Once you get started with human behavior research you soon find yourself running into the question of whether your research project is qualitative or quantitative in nature. There are inherent differences between qualitative and quantitative research methods, although their objectives and applications overlap in many ways.
The core difference
In a nutshell, qualitative research generates “textual data” (non-numerical). Quantitative research, on the contrary, produces “numerical data” or information that can be converted into numbers.
Qualitative research is considered to be particularly suitable for exploratory research (e.g. during the pilot stage of a research project, for example). It is primarily used to discover and gain an in-depth understanding of individual experiences, thoughts, opinions, and trends, and to dig deeper into the problem at hand.
The data collection toolkit of a qualitative researcher is quite versatile, ranging from completely unstructured to semi-structured techniques.
Most common applied Qualitative Methods:
In addition, eye tracking or automatic facial expressions can be collected and analyzed qualitatively, for example in usability research, where gaze patterns (such as with heatmaps) or moments of expressions of frustration / confusion can be used to track the journey of an individual respondent within a software interface.
Typically, qualitative research focuses on individual cases and their subjective impressions. This requires an iterative study design – data collection and research questions are adjusted according to what is learned.
Often, qualitative projects are done with few respondents and are supposed to provide insights into the setting of a problem, serving as a source of inspiration to generate hypotheses for subsequent quantitative projects.
Simply put, quantitative research is all about numbers and figures. It is used to quantify opinions, attitudes, behaviors, and other defined variables with the goal to support or refute hypotheses about a specific phenomenon, and potentially contextualize the results from the study sample in a wider population (or specific groups).
As quantitative research explicitly specifies what is measured and how it is measured in order to uncover patterns in – for example – behavior, motivation, emotion, and cognition, quantitative data collection is considered to be much more structured than qualitative methods.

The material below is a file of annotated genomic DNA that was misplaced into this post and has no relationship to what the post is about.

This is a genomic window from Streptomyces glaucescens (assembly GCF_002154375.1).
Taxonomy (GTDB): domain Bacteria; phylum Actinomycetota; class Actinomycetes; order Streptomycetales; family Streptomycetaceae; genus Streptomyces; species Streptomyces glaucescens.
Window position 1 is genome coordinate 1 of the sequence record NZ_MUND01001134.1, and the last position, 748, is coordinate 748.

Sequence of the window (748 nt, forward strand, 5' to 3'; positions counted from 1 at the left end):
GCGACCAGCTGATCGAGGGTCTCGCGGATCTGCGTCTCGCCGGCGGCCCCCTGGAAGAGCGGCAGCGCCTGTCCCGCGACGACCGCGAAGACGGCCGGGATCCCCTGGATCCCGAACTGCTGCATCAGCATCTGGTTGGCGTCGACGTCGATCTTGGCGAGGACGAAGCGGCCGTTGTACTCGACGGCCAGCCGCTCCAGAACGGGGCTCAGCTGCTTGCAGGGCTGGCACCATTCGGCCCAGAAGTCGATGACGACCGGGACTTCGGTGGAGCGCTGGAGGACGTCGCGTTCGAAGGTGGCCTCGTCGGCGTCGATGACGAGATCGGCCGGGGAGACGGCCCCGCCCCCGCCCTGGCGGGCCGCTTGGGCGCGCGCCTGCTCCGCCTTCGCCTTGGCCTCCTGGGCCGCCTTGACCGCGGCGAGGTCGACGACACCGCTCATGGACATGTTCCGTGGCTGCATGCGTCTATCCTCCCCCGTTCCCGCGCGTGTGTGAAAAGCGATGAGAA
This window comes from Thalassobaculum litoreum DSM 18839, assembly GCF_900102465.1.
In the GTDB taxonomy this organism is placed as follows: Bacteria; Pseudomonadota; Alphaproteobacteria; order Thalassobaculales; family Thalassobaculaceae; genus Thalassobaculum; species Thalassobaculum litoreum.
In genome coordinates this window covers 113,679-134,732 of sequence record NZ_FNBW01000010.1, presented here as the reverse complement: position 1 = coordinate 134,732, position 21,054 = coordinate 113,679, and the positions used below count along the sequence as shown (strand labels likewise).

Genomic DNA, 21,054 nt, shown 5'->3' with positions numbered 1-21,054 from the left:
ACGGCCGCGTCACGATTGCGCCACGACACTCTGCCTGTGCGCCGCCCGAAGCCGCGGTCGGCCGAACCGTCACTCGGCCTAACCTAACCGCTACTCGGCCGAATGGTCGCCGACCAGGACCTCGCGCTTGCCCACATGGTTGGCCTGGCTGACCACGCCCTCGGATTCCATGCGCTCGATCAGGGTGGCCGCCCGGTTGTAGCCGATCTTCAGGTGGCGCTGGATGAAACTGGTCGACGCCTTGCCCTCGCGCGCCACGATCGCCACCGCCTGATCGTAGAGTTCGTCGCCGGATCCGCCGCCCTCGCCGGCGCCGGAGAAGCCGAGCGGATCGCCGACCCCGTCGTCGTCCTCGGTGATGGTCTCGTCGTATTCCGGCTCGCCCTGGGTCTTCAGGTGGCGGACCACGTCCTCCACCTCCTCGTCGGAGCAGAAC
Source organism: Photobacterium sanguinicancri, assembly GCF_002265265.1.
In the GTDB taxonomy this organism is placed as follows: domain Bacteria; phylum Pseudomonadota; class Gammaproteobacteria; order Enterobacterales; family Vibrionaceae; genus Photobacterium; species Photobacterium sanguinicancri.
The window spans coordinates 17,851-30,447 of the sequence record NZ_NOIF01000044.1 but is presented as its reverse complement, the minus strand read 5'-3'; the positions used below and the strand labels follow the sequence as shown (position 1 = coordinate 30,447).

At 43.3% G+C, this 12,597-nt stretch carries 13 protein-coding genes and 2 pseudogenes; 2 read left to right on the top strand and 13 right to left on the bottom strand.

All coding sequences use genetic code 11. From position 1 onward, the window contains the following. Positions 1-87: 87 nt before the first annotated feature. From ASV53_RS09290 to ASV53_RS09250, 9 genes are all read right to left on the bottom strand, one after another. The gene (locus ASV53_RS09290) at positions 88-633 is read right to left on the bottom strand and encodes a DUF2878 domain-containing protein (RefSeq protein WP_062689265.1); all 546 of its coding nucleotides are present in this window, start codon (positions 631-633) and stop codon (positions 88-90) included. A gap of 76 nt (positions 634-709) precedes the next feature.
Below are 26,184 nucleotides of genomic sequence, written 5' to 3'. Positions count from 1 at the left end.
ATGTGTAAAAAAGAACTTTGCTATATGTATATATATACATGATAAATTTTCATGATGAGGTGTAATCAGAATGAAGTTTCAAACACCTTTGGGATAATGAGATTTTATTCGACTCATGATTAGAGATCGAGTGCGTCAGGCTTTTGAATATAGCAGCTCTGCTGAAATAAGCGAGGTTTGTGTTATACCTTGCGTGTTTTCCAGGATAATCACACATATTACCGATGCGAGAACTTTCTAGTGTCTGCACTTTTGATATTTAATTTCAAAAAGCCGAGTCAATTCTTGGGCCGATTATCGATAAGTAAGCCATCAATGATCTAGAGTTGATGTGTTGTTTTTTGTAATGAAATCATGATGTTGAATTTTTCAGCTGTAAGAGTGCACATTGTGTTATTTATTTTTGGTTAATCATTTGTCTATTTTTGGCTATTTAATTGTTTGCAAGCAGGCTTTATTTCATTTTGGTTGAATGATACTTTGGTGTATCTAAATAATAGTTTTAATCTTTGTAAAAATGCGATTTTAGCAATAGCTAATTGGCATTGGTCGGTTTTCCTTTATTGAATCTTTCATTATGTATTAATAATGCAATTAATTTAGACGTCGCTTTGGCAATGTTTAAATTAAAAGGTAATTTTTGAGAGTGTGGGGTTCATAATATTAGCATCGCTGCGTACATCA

Quantitative research techniques
Quantitative techniques typically comprise various forms of questionnaires and surveys, structured interviews as well as a behavioral observation based on explicit coding and categorization schemes.
In addition to these traditional techniques, biosensor recordings such as eye tracking, EEG, EDA / GSR, EMG, and ECG as well as computer-guided automatic facial expression analysis procedures are used.
All of these quantify the behavioral processes in such a way that numerical results can be obtained – for example, fixation duration from eye tracking (representing the amount of visual attention), the number of GSR peaks (indicating the amount of physiological arousal) or the power of a specific EEG band.
After data collection, quantitative analysis techniques and statistics can be applied, such as t-tests and ANOVAs, to non-parametric methods. This often necessitates much bigger sample sizes compared to qualitative research but allows you to make more solid conclusions, that are backed up with data.
Ultimately, whether to pursue a qualitative or a quantitative study approach is up to you – however, be sure to base your decision on the nature of your project and the kind of information you seek in the context of your study and the resources available to you. Qualitative will offer you an in-depth understanding of your research problem and hopefully help answer your hypothesis. Quantitative will allow you to scale your research to provide larger sets of data for reliability and validity. A combination of the two provides you with objectivity.
This is generally described with respect to the following criteria:
Objectivity is the most general requirement and reflects the fact that measures should come to the same result no matter who is using them. Also, they should generate the same outcomes independent of the outside influences. For example, a multiple-choice personality questionnaire or survey is objective if it returns the same score irrelevant of whether the participant responds verbally or in written form. Further, the result should be independent of the knowledge or attitude of the experimenter, so that the results are purely driven by the performance of the respondent.
A measure is said to have a high reliability if it returns the same value under consistent conditions. There are several sub-categories of reliability. For example, “retest reliability” describes the stability of a measure over time, “inter-rater reliability” reflects the amount to which different experimenters give consistent estimates of the same behavior, while “split-half reliability” breaks a test into two and examines to what extent the two halves generate identical results.
This is the final and most crucial criterion. It reflects the extent to which a measure collects what it is supposed to collect. Imagine an experiment where body size is collected to measure its relationship with happiness. Obviously, the measure is both objective and reliable (body size measures are quite consistent irrespective of the person taking the measurement) but it is truly a poor measure with respect to its construct validity (i.e., its capability to truly capture the underlying variable) for happiness.
If you would like to learn more about qualitative and quantitative research designs, contact our experts at iMotions. We’re happy to help!